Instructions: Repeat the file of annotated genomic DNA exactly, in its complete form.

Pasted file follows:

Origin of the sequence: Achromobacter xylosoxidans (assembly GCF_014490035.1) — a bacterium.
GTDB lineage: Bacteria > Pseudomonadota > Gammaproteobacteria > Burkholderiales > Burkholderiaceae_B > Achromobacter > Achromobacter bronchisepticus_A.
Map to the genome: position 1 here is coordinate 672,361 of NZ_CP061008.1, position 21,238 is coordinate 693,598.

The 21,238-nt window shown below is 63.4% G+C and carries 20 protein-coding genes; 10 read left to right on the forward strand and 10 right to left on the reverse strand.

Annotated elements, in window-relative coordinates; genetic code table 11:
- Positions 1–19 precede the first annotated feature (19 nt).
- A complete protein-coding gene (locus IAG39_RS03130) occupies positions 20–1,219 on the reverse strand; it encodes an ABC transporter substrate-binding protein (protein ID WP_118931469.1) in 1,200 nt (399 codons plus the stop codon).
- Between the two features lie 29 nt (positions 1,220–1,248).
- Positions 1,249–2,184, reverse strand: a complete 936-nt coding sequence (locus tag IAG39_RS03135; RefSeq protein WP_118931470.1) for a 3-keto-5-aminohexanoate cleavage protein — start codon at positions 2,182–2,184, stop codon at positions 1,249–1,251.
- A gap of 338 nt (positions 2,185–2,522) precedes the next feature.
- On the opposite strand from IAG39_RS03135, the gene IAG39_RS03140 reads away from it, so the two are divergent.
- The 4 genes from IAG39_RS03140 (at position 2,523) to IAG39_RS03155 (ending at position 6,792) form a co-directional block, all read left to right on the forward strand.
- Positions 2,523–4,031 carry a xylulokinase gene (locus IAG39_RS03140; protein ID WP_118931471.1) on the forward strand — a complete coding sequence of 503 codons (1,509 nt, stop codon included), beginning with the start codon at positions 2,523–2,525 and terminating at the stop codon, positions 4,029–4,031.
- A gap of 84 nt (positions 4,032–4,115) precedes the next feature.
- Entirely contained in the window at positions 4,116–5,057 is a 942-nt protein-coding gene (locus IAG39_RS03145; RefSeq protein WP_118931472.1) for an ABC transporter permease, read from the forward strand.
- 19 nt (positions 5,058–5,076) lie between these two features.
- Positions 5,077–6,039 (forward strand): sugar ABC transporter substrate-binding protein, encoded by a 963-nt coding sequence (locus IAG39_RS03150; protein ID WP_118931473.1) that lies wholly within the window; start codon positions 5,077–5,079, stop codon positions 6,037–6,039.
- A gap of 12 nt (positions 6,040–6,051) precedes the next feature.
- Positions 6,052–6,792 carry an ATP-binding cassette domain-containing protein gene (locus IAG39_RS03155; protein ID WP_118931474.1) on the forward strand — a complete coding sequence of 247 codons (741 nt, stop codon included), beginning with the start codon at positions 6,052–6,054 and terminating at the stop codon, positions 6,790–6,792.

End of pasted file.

Origin of the sequence: Achromobacter xylosoxidans (assembly GCF_014490035.1) — a bacterium.
GTDB lineage: Bacteria > Pseudomonadota > Gammaproteobacteria > Burkholderiales > Burkholderiaceae_B > Achromobacter > Achromobacter bronchisepticus_A.
Map to the genome: position 1 here is coordinate 672,361 of NZ_CP061008.1, position 21,238 is coordinate 693,598.

The 21,238-nt window shown below is 63.4% G+C and carries 20 protein-coding genes; 10 read left to right on the forward strand and 10 right to left on the reverse strand.

Annotated elements, in window-relative coordinates; genetic code table 11:
- Positions 1–19 precede the first annotated feature (19 nt).
- A complete protein-coding gene (locus IAG39_RS03130) occupies positions 20–1,219 on the reverse strand; it encodes an ABC transporter substrate-binding protein (protein ID WP_118931469.1) in 1,200 nt (399 codons plus the stop codon).
- Between the two features lie 29 nt (positions 1,220–1,248).
- Positions 1,249–2,184, reverse strand: a complete 936-nt coding sequence (locus tag IAG39_RS03135; RefSeq protein WP_118931470.1) for a 3-keto-5-aminohexanoate cleavage protein — start codon at positions 2,182–2,184, stop codon at positions 1,249–1,251.
- A gap of 338 nt (positions 2,185–2,522) precedes the next feature.
- On the opposite strand from IAG39_RS03135, the gene IAG39_RS03140 reads away from it, so the two are divergent.
- The 4 genes from IAG39_RS03140 (at position 2,523) to IAG39_RS03155 (ending at position 6,792) form a co-directional block, all read left to right on the forward strand.
- Positions 2,523–4,031 carry a xylulokinase gene (locus IAG39_RS03140; protein ID WP_118931471.1) on the forward strand — a complete coding sequence of 503 codons (1,509 nt, stop codon included), beginning with the start codon at positions 2,523–2,525 and terminating at the stop codon, positions 4,029–4,031.
- A gap of 84 nt (positions 4,032–4,115) precedes the next feature.
- Entirely contained in the window at positions 4,116–5,057 is a 942-nt protein-coding gene (locus IAG39_RS03145; RefSeq protein WP_118931472.1) for an ABC transporter permease, read from the forward strand.
- 19 nt (positions 5,058–5,076) lie between these two features.
- Positions 5,077–6,039 (forward strand): sugar ABC transporter substrate-binding protein, encoded by a 963-nt coding sequence (locus IAG39_RS03150; protein ID WP_118931473.1) that lies wholly within the window; start codon positions 5,077–5,079, stop codon positions 6,037–6,039.
- A gap of 12 nt (positions 6,040–6,051) precedes the next feature.
- Positions 6,052–6,792 carry an ATP-binding cassette domain-containing protein gene (locus IAG39_RS03155; protein ID WP_118931474.1) on the forward strand — a complete coding sequence of 247 codons (741 nt, stop codon included), beginning with the start codon at positions 6,052–6,054 and terminating at the stop codon, positions 6,790–6,792.